On a similar note, I’m a true believer that it’s particularly essential to include the groups that charities are supporting in their leadership and decision-making teams. At CPA, we work with incredible talent who live with cerebral palsy and other disabilities. These people have the best possible insights into the conditions and provide invaluable intelligence for our team at all levels of strategy and implementation.
What’s it like being a digital fundraiser during the coronavirus pandemic?
This is a unique period for all of us, but undoubtedly more is expected from digital professionals across all areas.
It’s vital to keep in mind that our donors and beneficiaries/causes are at the core of everything that we do. Investing in donor care now is the right tactic not only for retention but also to learn best how our supporters will respond/are responding to this crisis. Building a solid communications plan with digital channels can only help, but do optimise your strategy according to people’s responses, and think multi-channel.
Naturally, your colleagues will be more cautious or uncertain during this time. Offer them different ways to achieve their goals via low-risk channels, build trust and then grow your digital campaigns with internal support.
Coronavirus has been forcing digital transformation across commercial and non-profit organisations. It will be interesting to see how this crisis will positively affect organisations to become more digitally able. Donor care is a critical area of focus during this time, and digital is the safest ecosystem to continually connect with our supporters and empower people to support our causes.
You’ve had several roles at CPA. Some highlights?
Yes, I have! I started as the marketing coordinator, then moved to a marketing and events role, then gifts in Wills and digital project manager, then Steptember digital manager, and now I’m the digital strategy manager in an all-encompassing role across the entire fundraising portfolio.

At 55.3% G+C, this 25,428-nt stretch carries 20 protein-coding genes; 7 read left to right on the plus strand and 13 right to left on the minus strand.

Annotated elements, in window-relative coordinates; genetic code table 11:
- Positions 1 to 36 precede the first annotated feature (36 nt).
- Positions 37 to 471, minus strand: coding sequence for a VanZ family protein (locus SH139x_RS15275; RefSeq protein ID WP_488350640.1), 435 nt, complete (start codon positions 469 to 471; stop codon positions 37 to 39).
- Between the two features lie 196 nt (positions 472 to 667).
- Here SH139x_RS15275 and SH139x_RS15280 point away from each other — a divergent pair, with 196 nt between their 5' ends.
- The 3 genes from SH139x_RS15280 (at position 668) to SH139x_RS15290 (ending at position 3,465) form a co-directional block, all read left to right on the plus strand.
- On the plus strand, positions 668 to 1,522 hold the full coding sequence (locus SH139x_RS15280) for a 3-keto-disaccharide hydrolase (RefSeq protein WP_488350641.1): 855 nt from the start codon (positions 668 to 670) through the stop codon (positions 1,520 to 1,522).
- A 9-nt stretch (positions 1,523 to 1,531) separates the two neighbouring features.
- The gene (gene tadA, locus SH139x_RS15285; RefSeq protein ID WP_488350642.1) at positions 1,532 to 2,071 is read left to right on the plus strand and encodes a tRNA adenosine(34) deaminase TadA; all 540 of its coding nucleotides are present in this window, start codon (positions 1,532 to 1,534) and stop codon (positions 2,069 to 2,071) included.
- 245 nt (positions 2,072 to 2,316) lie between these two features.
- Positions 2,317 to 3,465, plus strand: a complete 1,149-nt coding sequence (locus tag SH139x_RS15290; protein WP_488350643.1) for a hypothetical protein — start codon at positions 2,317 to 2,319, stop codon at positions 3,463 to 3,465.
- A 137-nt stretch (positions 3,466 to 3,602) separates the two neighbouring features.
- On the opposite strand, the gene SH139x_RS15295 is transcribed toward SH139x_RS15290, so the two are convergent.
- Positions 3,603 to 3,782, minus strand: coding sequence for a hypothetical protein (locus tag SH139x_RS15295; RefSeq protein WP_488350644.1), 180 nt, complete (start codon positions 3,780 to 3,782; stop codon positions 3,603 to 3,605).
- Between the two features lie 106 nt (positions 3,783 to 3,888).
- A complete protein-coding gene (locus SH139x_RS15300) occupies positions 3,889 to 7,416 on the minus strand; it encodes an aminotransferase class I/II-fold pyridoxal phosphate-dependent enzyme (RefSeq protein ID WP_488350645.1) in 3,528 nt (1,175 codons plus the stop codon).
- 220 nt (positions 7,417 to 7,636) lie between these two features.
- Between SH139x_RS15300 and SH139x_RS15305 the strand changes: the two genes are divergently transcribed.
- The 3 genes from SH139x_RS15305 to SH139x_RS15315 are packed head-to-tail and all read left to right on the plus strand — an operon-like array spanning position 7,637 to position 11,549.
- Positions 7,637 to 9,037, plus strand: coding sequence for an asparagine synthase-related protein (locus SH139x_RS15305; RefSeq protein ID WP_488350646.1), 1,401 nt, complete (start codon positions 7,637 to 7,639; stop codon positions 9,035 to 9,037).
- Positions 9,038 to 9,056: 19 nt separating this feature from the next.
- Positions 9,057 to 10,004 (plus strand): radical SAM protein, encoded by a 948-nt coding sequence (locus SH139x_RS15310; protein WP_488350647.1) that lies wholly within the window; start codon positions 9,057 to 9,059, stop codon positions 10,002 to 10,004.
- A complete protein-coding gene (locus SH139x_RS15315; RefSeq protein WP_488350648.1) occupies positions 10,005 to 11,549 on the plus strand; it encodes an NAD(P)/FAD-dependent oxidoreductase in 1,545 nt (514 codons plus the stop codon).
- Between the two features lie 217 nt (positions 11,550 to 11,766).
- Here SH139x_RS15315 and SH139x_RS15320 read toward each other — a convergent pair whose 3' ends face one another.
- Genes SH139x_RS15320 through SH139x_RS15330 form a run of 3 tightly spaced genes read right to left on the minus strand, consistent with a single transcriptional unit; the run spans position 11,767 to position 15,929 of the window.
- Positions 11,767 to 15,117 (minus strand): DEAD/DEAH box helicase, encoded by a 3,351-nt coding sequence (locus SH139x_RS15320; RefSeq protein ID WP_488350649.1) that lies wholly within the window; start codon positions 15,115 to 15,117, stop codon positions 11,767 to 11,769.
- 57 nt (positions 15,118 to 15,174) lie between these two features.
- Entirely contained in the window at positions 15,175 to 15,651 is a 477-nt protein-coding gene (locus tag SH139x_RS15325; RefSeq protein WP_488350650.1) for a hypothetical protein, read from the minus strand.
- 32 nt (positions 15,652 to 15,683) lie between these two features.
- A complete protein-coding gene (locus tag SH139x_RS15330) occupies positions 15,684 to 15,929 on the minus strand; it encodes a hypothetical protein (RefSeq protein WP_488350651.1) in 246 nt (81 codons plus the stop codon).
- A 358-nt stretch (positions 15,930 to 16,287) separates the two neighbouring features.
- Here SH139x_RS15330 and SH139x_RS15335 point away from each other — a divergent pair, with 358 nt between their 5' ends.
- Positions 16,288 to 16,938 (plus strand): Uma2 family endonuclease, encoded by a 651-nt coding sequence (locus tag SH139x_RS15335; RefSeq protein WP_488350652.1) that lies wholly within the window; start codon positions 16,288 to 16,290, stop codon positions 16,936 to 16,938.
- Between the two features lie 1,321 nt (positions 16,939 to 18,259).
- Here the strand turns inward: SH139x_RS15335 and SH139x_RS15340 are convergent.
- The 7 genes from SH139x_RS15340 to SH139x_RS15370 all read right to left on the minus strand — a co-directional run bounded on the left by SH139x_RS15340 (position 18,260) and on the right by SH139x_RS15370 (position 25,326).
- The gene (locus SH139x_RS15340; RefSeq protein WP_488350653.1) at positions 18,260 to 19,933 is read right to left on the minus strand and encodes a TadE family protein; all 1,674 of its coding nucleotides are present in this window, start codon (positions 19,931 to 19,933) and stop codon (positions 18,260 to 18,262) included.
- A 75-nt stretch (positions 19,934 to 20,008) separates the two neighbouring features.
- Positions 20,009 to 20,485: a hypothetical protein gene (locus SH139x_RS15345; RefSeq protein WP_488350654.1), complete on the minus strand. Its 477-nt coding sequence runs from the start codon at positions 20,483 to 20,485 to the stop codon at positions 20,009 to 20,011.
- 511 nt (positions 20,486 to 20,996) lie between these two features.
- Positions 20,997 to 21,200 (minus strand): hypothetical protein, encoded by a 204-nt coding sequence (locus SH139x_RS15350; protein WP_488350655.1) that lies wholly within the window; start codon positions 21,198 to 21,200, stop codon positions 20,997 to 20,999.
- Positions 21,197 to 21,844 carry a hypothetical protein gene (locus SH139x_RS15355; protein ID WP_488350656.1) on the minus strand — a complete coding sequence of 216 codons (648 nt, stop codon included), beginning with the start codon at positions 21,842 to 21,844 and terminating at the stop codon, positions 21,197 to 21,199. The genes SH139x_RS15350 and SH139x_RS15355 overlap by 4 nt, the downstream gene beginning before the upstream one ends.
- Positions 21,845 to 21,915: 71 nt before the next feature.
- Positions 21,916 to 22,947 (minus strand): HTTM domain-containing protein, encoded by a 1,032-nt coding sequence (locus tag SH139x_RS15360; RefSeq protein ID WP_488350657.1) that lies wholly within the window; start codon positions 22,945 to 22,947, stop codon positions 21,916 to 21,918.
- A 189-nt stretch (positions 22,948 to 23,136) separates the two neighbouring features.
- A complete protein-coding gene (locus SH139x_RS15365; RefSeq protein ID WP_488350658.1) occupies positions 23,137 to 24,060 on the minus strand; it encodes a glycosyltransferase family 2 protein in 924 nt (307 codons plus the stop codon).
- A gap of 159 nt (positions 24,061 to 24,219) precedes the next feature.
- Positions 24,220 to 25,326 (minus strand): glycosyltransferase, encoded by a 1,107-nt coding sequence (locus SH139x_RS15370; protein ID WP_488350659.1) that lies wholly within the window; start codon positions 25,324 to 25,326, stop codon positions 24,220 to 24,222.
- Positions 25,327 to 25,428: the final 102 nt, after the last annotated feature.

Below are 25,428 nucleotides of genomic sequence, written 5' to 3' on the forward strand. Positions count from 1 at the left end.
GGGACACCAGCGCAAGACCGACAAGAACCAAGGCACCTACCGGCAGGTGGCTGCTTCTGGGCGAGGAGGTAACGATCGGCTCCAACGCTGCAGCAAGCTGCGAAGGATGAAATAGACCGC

The highlight I’m most proud of is winning the FIA award for best gifts in Wills campaign in 2018. When I started as the gifts in Wills and digital projects manager in 2014, our GIW program was in decline, and we were losing our warm leads. After an extensive marketing exercise of modelling our key profiles, designing comms journeys – including digital – following the loyalty loop model and engaging our prospects in the process of selecting our new brand – the Circle of Friends – we observed a growth of more than 800 per cent of our warm prospects.
We also implemented several donor care tactics that drove excellent retention. I feel that my background in GIW gives me immersive knowledge in donor care at the highest level. In essence, I see it as a great advantage when strategising digital journeys towards better donor experiences.
What does your current role as the digital strategy manager for CPA involve?
My role encompasses digital strategy and transformation, and I work with the entire team to enable our vision and direction for CPA digital fundraising at a high level. My work involves:
– donor-centricity and design thinking. This means identifying opportunities to provide better experiences to our supporters and to connect people with our ‘why,’ going beyond marketing our fundraising products. It also means building synergies across our team, so our supporters are at the centre of everything that we do.